Sarah Vaughn On ‘Deadman: Dark Mansion’ And Why Queer Ghost Stories Matter [Love & Sex]
With the third volume out this month, Deadman: Dark Mansion of Forbidden Love by Sarah Vaughn with art by Lan Medina can now be experienced in full, with a collected volume out this summer. The book is a perfect mix of Gothic romance, vintage haunted house movies, and classic DC super-horror, built around the character of Boston Brand, also known as Deadman.
Deadman: Dark Mansion of Forbidden Love is the story of a woman named Berenice who faces a ghostly mystery even as she deals with her tumultuous love life, caught between her boyfriend and her nonbinary best friend. ComicsAlliance talked with Vaughn about the origins of the book, the blending of genres, and the importance of its queer lead characters.
ComicsAlliance: How did this project first come about? Did DC approach you, or did you pitch it?
Sarah Vaughn: Alex Antone, the editor for the book, approached me and asked me to pitch a gothic horror romance featuring Deadman. He had liked Alex + Ada, and knew I had a passion for romance comics. I’m very grateful he took a chance on me.
CA: Were you previously a Deadman fan? What do you like about the character?
SV: I’ll be absolutely honest. I love superheroes, but I’m not a well-read superhero fan, and what I do read tends to be Golden and Silver Age. I definitely had to brush up on Deadman, and read a lot of issues of Strange Adventures and his more recent appearances. I’ve come to adore him. He’s my favorite mix of dramatic, existential, rough around the edges, but in the end a decent dude.
CA: What was it like working with Lan Medina?
SV: Lan is great! I can’t believe how gorgeous his art is. And it’s been really wonderful working with the rest of the team, José Villarrubia, Janice Chiang, Phil Hester, Stephanie Hans. They’ve really opened my eyes to the process. Everything revolves around Alex as the editor, but I’ve learned a lot, and it’s been really fascinating seeing how DC makes comics.
CA: This comic effortlessly blends genres, particularly romance, horror, and (via Deadman) a little bit of superheroics. In crafting the story, did you think about it in terms of generic tropes, or did you just take the story where you wanted and let the tropes fall where they may?
SV: It was actually a mix of both. I love Gothic romance, and I definitely wanted to pay homage to classic elements within that genre. That was the foundation. Mysterious house, a heroine tied to it, love, and mystery. On top of that, this is a Deadman story, so I started thinking about characters and scenarios that would suit him. Then there’s also a large part of writing what I personally like to read and see, and sometimes the story itself chooses its own path.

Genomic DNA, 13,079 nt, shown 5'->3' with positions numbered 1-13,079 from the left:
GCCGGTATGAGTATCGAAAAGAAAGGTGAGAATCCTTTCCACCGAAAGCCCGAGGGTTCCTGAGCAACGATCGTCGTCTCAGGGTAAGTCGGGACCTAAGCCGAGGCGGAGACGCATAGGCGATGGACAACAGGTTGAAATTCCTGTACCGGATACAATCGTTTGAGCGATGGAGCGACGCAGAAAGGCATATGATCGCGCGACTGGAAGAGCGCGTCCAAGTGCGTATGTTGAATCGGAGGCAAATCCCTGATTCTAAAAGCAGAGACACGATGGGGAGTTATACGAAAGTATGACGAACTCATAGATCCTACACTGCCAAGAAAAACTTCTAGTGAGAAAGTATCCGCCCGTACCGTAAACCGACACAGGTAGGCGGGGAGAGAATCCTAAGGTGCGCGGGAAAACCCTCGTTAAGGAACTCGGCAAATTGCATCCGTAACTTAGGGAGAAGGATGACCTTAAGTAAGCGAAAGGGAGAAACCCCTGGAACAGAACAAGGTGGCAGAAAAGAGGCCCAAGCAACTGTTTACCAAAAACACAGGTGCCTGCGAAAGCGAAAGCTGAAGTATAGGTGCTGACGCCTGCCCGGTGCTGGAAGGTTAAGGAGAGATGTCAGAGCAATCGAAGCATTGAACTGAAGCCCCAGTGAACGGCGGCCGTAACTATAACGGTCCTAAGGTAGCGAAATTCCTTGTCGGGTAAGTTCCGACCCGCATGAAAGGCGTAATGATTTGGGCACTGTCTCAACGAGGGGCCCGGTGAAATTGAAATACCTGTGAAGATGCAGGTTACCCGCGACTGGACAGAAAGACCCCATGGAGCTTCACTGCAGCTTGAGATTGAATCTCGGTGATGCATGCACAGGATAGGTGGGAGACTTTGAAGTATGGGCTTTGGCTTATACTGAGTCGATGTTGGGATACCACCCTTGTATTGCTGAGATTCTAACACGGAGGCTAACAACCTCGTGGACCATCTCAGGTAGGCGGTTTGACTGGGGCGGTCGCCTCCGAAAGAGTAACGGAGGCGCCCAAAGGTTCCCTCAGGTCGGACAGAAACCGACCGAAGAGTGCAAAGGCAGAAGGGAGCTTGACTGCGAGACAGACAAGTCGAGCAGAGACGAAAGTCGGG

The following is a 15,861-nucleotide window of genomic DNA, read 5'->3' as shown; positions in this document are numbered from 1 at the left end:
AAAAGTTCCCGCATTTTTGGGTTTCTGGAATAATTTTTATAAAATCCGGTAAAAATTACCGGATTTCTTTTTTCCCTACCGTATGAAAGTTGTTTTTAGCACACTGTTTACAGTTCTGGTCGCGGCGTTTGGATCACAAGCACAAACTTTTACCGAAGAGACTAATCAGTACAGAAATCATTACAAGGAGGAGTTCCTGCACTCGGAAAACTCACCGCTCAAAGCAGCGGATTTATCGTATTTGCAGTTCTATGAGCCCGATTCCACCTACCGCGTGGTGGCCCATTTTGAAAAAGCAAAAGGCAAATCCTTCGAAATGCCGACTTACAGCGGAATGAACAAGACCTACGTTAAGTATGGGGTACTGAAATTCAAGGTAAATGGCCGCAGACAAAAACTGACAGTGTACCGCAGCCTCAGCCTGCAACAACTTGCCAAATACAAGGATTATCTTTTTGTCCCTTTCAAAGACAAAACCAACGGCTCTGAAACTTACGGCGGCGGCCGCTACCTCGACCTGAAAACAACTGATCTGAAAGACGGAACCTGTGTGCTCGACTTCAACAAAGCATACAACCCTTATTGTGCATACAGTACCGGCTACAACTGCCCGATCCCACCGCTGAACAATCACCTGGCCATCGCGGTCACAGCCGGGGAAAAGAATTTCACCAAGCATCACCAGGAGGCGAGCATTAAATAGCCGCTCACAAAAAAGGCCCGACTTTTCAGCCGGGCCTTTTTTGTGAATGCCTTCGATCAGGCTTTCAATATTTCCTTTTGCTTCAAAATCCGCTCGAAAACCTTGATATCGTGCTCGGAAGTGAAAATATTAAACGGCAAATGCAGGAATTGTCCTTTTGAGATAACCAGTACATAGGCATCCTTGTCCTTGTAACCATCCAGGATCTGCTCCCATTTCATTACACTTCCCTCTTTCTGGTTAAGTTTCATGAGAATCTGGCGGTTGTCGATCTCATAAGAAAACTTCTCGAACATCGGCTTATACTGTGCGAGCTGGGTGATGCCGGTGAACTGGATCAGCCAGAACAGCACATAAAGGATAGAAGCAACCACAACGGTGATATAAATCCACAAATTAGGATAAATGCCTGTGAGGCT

CA: As a nonbinary queer person myself, Sam was really important to me, particularly because we’ve seen so few people like them in comics. Did you approach the book knowing you want to include a nonbinary character, or did that just seem like the right identity for Sam in particular?
SV: Yes, I absolutely knew I wanted to include a nonbinary character. But the way I create characters is thinking about the plot and how characters can enhance and contribute to the story, who they would be in everyday life, and then thinking about other characters and how they can interact together. It all kind of gets built up together. I also get a lot of flashes of scenes that may or may not show up in the story. I always enjoy that part of writing. It feels a little voyeuristic, like I’m looking through a window at their life.
Sam was really fun to watch in that way, seeing how they’d react to winning at an auction, or suddenly coming upon a really rare antique, or even how they’d fall back on a sofa after a long day.
CA: And similarly, what about Berenice? A queer woman whose sexuality is made overt without it ever being discussed.
SV: I also knew right off the bat that I wanted Berenice to be queer. I’ve pondered for quite a while now about labels for myself and how to identify. I love and am attracted to people. I’ve said I’m bi in the past, but I’ve never felt it matched me. I’m still spending time with queer as a self-identifier. Most of the time, I love how fluid and inclusive it feels, though every now and then I wish there was a more specific label that felt right for me. Maybe the way I presented the information that Berenice was queer was a part of my own inability to state an outright label. Yet it’s simply part of who she is, and I wanted her life and memories to reflect that.
CA: The story seems to be set in the present, but there’s a lot about it that feels like the past. Specifically, it reminds me of haunted house movies from the ’60s and ’70s. Is that something you had in mind?
SV: Yes, definitely! I love pulpy gothic romances, and the 1960s were a fantastic time for that genre. The Dark Shadows soap opera, tons of paperbacks with gorgeous covers, and the great-yet-short-lived romance comics. But I also really like reading stories and watching things where you can’t quite tell when it’s supposed to take place.
CA: Do you think there’s a possibility you’ll return to these characters? With Berenice and Sam’s unique talents, it’s easy to imagine them teaming up with Boston Brand again for another ghostly mystery.
SV: Oh, that sounds lovely! I can’t deny that I haven’t fantasized a little bit about other adventures. But I’ve always liked complete stories.
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